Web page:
As anyone in Bangkok knows who has dogs it is very difficult in anywhere but Nichada Thani to rent when you have a dog. Usually the apartments available aren’t very nice, old and expensive for what you get. I understand the availability of apartments in Penang that allow dogs will also be very limited. We also learned that although legally we could buy it is not advisable because selling takes a very long time to complete sometimes up to two years and is fraught with bureaucracy. It seems that for expats, at least Canadian, renting might be the way to go but having dogs just like in Thailand may pose a problem in what we can and can’t rent.
Another big concern of ours is community: by this we mean how available is the community to us socially, religiously, physically and different means of entertainment. Wherever we go we want to become part of the community and some destinations are just more open to allowing newcomers in than others. If a community doesn’t normally have transient people coming in and out of the community they might be reluctant or distrustful of newcomers. Also, if there is a lot of transients then sometimes members of a community are reserved about getting to know newcomers until they figure out whether they are going to stay or not.
We got told that the expat populous in Penang although very mixed falls into the latter category. There is a great deal of transients in Penang after all it is an island and some people think they can live on an island and find out they can’t. In general, people are unwilling to invest in newcomers until they know they plan on staying for a while. We also found out there is no end to ways to meet others: through clubs, physical activities, educational opportunities, volunteer opportunities and various other miscellaneous things one does outside the home. It seems if a person has an interest then there is a group associated with that interest and if not one can always be started.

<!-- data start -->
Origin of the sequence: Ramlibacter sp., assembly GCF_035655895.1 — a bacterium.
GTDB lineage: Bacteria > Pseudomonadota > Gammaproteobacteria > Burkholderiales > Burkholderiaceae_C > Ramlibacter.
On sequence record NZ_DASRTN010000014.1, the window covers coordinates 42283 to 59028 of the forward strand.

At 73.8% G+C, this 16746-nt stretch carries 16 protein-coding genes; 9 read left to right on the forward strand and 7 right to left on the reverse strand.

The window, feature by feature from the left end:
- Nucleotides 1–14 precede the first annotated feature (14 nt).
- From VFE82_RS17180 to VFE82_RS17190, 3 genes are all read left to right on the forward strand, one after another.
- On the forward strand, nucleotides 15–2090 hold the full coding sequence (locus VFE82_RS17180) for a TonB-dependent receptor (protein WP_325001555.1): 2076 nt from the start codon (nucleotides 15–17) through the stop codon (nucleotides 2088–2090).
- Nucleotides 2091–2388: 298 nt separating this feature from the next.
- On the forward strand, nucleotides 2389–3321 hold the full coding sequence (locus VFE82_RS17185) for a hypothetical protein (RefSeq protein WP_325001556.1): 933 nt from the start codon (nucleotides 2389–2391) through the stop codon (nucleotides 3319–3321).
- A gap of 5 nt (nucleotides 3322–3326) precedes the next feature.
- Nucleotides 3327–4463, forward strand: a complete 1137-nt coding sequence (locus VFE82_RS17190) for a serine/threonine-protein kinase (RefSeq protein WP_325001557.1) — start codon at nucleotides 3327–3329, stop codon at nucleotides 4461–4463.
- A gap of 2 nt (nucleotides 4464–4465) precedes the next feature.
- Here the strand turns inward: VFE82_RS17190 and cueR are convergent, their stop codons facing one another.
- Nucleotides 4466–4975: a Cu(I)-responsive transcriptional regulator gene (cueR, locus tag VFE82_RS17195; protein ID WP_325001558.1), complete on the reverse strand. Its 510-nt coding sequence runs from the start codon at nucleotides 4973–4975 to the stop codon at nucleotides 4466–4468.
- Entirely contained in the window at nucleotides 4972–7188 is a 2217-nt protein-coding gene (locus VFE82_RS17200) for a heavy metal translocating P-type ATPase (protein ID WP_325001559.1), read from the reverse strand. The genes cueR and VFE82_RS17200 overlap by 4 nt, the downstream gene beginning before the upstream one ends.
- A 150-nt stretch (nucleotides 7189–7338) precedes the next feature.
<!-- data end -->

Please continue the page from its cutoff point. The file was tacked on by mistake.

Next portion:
The weather in Penang is similar to Bangkok however, because it is an island surrounded by water and mountains, it subject to those influences. One can drive across one of two large bridges to the mainland and after about four hours will arrive in Kuala Lumpur, so you are never really far from a very large city with an international airport however Penang’s airport is also considered international and Qatar Airlines now flies out of it instead of just budget airlines. Ease of travel into and out of the destination is very important. The airport don’t need to be big but they need to be efficient, reliable and organised.
We need to be able to get back and forth to North America without too much difficulty and have people be able to come visit us with relative ease. We also want a place where they want to come visit us because it looks like some place that would interest them and Penang does have lots of interesting things to do. From what we could understand from the answers to our questions and our research thus far we estimate that Penang’s cost of living will be about 30% cheaper than living in Bangkok but we will continue to investigate this.
While on this trip we stayed in an area we would consider renting and we tried to visit a number of other areas we had read or been told were popular with expats and found some very nice areas. We are not sure about actual buildings or rental properties that allow dogs as that will require more research on another trip. Penang is still on our radar with much more research left to do it shows great promise for our needs and lifestyle. We continue to build our pro and con lists and our eventual destination will of course have a much longer pro than con.